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Gastric (Stomach) Ulcer

Photo by gastroscopy showing ulcer in the antrum area of the stomach.

Photo by gastroscopy showing ulcer in the antrum area of the stomach (lower area).

What Is A Gastric Ulcer?

Gastric ulcer is a painful stomach disorder characterized by an open sore involving the mucosa lining and deeper muscle layer of the stomach.

Gastric ulcer is associated with lymphocytic gastritis which is inflammation of the mucosal lining of the stomach. The thick mucosal lining normally protects the stomach from the erosive action of stomach acid.

Q: How do ulcers develop?

A: Ulcers develop if  hydrochloric acid secreted by the gastric glands of the stomach for the purpose of digesting food damages the normally resistant mucosal walls of the stomach. In the reverse, ulcers may be accompanied by achlorhydria (insufficient acid production).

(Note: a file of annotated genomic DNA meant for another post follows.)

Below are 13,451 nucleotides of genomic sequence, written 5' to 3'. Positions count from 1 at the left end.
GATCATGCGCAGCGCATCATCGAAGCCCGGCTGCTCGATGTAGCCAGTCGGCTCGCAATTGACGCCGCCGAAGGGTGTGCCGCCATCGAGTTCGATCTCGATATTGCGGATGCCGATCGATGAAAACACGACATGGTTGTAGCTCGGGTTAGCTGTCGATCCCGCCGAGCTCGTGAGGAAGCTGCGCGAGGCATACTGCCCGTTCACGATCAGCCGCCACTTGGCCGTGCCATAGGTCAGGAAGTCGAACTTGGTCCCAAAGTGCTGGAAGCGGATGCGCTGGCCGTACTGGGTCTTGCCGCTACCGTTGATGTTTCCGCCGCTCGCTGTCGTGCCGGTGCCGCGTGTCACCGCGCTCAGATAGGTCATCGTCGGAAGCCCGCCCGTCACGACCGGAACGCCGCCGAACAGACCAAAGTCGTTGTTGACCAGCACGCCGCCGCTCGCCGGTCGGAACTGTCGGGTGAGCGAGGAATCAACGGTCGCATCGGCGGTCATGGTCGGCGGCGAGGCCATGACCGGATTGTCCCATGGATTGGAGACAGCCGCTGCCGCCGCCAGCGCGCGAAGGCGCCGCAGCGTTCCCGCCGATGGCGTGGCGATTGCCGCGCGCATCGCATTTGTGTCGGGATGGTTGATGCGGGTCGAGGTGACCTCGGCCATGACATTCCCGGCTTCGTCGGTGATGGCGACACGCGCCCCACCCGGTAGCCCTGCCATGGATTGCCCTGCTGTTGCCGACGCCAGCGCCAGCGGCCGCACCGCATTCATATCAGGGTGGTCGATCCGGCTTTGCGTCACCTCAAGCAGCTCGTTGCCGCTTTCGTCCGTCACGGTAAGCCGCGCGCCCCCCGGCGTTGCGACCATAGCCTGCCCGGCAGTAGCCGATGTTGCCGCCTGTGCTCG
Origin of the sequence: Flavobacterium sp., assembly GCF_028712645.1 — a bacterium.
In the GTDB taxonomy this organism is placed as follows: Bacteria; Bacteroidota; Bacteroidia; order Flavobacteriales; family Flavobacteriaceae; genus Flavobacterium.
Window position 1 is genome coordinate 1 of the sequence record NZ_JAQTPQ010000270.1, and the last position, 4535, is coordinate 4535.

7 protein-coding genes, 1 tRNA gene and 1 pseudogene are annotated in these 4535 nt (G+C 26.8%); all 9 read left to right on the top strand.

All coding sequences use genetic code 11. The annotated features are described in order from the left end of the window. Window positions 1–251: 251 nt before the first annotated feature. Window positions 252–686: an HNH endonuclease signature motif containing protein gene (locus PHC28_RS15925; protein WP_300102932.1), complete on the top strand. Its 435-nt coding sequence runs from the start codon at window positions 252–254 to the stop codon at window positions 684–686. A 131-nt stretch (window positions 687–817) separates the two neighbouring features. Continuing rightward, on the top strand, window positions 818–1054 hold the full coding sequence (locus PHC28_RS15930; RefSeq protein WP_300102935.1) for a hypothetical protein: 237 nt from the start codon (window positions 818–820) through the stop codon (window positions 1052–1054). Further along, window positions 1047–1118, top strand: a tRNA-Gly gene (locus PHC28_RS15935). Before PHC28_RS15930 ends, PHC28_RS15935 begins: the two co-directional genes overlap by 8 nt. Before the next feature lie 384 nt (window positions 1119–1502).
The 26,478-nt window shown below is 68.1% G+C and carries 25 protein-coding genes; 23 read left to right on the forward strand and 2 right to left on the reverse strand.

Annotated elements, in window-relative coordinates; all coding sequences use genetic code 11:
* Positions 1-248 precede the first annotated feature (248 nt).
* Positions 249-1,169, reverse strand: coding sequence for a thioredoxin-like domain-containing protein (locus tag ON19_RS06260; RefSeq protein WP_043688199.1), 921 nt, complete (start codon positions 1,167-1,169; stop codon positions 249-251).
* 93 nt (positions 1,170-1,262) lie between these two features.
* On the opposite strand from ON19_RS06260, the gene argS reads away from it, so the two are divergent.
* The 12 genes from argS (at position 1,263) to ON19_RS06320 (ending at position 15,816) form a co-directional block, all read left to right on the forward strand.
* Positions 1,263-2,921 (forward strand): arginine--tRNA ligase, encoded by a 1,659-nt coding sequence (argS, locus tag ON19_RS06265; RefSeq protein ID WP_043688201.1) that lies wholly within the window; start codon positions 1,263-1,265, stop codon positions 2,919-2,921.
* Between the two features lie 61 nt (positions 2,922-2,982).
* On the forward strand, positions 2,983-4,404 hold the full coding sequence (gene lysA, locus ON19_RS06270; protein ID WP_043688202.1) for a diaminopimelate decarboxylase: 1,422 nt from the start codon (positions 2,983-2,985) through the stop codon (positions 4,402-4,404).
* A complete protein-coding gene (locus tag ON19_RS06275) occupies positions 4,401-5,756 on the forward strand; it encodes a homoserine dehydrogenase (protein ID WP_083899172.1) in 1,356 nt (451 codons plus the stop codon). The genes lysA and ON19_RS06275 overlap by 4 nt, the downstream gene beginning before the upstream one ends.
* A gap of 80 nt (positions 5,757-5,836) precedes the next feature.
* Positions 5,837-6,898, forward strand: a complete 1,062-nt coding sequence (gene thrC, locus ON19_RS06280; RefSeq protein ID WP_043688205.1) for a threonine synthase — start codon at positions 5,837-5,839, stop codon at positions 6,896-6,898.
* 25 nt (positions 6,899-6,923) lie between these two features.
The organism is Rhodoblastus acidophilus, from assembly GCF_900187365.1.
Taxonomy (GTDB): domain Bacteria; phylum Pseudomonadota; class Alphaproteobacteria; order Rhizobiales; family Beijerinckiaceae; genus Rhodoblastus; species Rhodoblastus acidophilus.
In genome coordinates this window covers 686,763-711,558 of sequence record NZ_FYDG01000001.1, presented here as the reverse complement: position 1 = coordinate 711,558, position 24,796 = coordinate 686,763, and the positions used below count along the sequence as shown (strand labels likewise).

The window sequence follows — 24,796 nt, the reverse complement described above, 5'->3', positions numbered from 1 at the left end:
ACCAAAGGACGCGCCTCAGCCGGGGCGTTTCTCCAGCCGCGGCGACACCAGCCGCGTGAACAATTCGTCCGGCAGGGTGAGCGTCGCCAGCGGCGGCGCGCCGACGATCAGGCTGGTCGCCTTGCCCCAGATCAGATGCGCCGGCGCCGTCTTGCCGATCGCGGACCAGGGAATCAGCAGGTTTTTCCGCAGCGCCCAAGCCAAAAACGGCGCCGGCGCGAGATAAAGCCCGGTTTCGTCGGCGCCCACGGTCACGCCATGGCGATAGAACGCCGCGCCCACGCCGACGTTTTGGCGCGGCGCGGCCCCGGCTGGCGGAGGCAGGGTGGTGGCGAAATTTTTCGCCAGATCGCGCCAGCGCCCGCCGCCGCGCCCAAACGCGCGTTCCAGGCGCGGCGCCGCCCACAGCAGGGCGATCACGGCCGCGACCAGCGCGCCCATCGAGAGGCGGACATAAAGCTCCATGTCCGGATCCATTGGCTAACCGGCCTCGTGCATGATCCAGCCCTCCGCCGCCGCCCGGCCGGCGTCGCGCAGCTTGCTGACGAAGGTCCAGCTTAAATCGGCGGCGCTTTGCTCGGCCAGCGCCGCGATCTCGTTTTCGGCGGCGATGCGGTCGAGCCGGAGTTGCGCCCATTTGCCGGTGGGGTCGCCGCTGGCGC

Damage occurs when there is a predisposing factor that alters the health of the mucosal lining. The most common cause is infection with a bacteria called h. pylori bacter, stress and chronic use of the pain relievers aspirin and non-steroidal drugs like ibuprofen.

Smoking tocacco and consuming alcohol aggravate an ulcer but do not cause it to develop.

The most common location for ulcer formation is along the stomach antrum which is the area of the stomach before the pylorus, the lower region that empties liquid stomach contents into the small intestine.

What Is A Gastric Ulcer In Celiac Disease and/or Gluten Sensitivity?


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